Clinical data on therapy and prevention of tumor-related cardiovascular disease are limited. Currently, it is recognized that angiotensin-converting enzyme inhibitors (ACEIs) and β-receptor blockers can be used for therapy or prevention of cardiac dysfunction related to cancer therapy. A large amount of research evidence is about enalapril and carvedilol. Some evidence shows that drugs such as trimetazidine or candesartan combined with a low dose of carvedilol can significantly reduce the cardiac injury that occurs in patients with breast cancer after anthracycline chemotherapy and can improve cardiac remodeling, myocardial systolic and diastolic functions. The cardiotoxicity of anthracyclines is related to oxidative stress caused by the formation of reactive oxygen species through multiple pathways.[26] Carvedilol has antioxidant effects apart from its α, β-adrenergic receptor blocking activity. Therefore, carvedilol has the potential to be an ideal drug to prevent chemotherapy-induced myocardial dysfunction. In addition, drugs such as acetylcysteine, vitamins, erythropoietin, endothelin-1 receptor antagonists, and lipid lowering drugs may also be beneficial to cardiovascular system for tumor patients.[9] Statins and ACEIs can reduce myocardial injury in radioactive heart disease animal models,[5] and long-chain ω-3 polyunsaturated fatty acids, which are an essential nutrient derived from food, can protect the heart by reducing triglyceride and operate anti-inflammatory, anti-myocardial fibrosis, and anti-arrhythmia effects.[27] However, we need to conduct further clinical studies to confirm the prevention and treatment effects on myocardial injury in patients with tumor.

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Many problems still exist in the development of oncocardiology. For example, reasonable risk evaluation methods can be established so as to realize the early intervention of tumor patients who are likely to develop acute or chronic heart diseases. More importantly, we need to trade off anti-cancer therapy and its cardiotoxicity, aiming to maximize the benefits for cancer patients. For tumor patients, the tumor therapy has already imposed a great financial burden on their family. If too many inspections monitoring cardiovascular side effects were added as routine inspections, it will bring much more burden to their family. Therefore, we are in urgent need to set up standards to screen out high-risk patients in need of long-term follow-up or early intervention. And in this way, we can reduce the mortality of heart-related diseases in tumor patients while avoiding unnecessary economic burden on patients and other side effects caused by intervention drugs. The development of onco-cardiology depends on the multidisciplinary collaboration among cardiology, oncology and nursing. In addition, with the growing understanding of tumor development and drug-resistance mechanism, a large amount of new drugs featured by stronger effects and lower toxicity will be developed.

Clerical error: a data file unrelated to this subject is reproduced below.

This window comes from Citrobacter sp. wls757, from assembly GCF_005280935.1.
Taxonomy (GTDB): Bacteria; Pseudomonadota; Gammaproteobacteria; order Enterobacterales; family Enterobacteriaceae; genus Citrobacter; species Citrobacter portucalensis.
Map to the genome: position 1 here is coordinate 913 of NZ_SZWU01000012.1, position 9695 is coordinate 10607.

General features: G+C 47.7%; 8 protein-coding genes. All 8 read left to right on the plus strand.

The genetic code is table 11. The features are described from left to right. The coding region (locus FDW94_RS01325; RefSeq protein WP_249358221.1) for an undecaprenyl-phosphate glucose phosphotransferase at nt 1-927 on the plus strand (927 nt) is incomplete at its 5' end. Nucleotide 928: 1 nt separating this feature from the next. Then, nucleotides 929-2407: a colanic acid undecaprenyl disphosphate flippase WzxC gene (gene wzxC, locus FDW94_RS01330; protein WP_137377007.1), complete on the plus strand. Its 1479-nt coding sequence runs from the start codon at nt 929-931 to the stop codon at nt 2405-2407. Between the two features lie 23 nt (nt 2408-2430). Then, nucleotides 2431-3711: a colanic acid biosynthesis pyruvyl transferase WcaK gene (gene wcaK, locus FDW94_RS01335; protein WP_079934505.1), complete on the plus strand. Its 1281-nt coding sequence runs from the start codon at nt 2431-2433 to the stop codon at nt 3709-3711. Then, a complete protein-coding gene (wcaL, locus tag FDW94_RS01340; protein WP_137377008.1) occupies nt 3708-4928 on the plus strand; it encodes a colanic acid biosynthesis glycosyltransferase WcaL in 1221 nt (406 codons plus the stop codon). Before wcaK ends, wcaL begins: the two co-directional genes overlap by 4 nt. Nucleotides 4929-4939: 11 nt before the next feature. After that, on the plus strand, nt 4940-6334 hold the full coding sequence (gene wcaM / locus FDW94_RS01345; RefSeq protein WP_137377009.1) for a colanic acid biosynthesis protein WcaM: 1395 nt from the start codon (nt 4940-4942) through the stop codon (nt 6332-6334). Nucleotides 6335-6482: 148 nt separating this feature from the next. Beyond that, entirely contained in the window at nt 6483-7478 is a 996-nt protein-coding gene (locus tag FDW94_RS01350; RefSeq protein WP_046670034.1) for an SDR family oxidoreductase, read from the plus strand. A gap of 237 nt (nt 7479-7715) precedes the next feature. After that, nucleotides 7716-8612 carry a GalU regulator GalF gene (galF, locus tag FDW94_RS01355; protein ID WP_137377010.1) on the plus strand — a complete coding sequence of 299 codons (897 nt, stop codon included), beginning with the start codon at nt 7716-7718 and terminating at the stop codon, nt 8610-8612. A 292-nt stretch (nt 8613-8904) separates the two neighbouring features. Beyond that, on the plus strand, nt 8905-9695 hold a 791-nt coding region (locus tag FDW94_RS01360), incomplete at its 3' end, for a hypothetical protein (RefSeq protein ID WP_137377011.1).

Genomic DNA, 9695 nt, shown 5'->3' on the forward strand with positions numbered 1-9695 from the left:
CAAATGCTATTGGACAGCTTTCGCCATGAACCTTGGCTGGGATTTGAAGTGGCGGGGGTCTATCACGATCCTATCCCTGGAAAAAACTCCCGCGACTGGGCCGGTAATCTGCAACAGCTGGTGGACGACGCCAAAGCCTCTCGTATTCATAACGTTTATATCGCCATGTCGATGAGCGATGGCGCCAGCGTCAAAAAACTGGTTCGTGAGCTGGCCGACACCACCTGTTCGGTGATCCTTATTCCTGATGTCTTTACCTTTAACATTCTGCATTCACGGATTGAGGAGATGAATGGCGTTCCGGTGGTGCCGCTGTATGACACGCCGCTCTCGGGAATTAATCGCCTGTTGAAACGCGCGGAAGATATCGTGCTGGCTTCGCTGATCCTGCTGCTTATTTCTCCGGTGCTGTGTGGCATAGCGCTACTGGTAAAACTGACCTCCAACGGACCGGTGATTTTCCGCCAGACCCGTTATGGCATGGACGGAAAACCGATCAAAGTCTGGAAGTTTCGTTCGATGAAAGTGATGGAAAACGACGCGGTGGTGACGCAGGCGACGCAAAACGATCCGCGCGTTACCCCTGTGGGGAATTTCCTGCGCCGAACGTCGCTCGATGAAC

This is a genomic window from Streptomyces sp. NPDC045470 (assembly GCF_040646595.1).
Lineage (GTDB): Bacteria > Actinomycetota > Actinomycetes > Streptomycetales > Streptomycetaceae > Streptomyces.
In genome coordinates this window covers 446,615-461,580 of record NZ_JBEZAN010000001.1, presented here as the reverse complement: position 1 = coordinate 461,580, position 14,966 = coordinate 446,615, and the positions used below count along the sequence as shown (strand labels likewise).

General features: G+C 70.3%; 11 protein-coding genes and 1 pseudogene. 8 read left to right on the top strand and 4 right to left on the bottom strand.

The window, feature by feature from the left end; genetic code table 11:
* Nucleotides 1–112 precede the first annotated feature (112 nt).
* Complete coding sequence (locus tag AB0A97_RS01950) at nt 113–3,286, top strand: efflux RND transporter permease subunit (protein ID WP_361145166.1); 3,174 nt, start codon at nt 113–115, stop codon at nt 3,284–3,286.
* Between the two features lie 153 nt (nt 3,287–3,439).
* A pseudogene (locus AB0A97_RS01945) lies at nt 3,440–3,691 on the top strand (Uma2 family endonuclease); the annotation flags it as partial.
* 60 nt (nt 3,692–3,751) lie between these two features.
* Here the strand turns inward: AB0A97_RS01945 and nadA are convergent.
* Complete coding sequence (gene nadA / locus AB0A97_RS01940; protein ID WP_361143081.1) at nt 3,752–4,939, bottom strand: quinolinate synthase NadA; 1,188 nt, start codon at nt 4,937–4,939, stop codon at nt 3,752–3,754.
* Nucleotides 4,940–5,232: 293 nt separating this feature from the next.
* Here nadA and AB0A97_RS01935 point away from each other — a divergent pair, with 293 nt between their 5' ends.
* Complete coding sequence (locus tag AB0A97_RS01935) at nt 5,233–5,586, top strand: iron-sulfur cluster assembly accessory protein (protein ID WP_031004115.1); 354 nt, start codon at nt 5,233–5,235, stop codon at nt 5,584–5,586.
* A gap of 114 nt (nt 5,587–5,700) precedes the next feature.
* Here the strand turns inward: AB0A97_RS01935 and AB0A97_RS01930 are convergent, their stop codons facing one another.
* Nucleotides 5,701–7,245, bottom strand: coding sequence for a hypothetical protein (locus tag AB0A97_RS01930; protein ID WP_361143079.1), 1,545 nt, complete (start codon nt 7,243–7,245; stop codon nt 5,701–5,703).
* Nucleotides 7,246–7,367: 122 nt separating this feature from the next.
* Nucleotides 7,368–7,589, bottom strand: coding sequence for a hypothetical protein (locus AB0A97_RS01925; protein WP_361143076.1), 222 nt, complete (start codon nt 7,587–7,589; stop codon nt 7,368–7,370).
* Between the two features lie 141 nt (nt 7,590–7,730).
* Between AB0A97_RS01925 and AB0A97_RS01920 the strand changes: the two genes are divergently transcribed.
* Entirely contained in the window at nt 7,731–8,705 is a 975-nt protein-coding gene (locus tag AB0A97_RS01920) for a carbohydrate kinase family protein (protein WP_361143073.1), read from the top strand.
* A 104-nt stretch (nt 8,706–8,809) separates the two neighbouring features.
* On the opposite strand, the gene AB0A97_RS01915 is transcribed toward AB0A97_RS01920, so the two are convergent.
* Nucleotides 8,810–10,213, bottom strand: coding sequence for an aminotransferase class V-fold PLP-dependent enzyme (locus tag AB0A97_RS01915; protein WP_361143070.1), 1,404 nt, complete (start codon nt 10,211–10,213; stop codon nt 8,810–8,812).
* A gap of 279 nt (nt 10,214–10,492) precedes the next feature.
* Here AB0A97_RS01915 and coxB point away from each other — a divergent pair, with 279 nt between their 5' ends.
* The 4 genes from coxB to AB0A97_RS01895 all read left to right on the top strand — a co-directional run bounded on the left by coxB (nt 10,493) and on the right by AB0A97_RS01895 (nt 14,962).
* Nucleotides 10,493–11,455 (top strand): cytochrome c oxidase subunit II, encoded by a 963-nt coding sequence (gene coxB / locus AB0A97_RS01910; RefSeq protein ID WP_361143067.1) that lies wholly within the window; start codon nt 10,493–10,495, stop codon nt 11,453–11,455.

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This work was supported by the grants from the National Key Research Program of China (No. 2016YFB0303303), NSFC Projects of International Cooperation and Exchanges (No. 81820108019), Big Data Program of Chinese People's Liberation Army General Hospital (No. 2017MBD-008), Translational Medicine Program of Chinese People's Liberation Army General Hospital (No. 2017TM-003), and Special Fund of National Clinical Research Center for Geriatric Diseases (No. NCRCG-PLAGH-2018001).

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Conflicts of interest


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Myocardial injury; Anti-cancer therapy; Tumor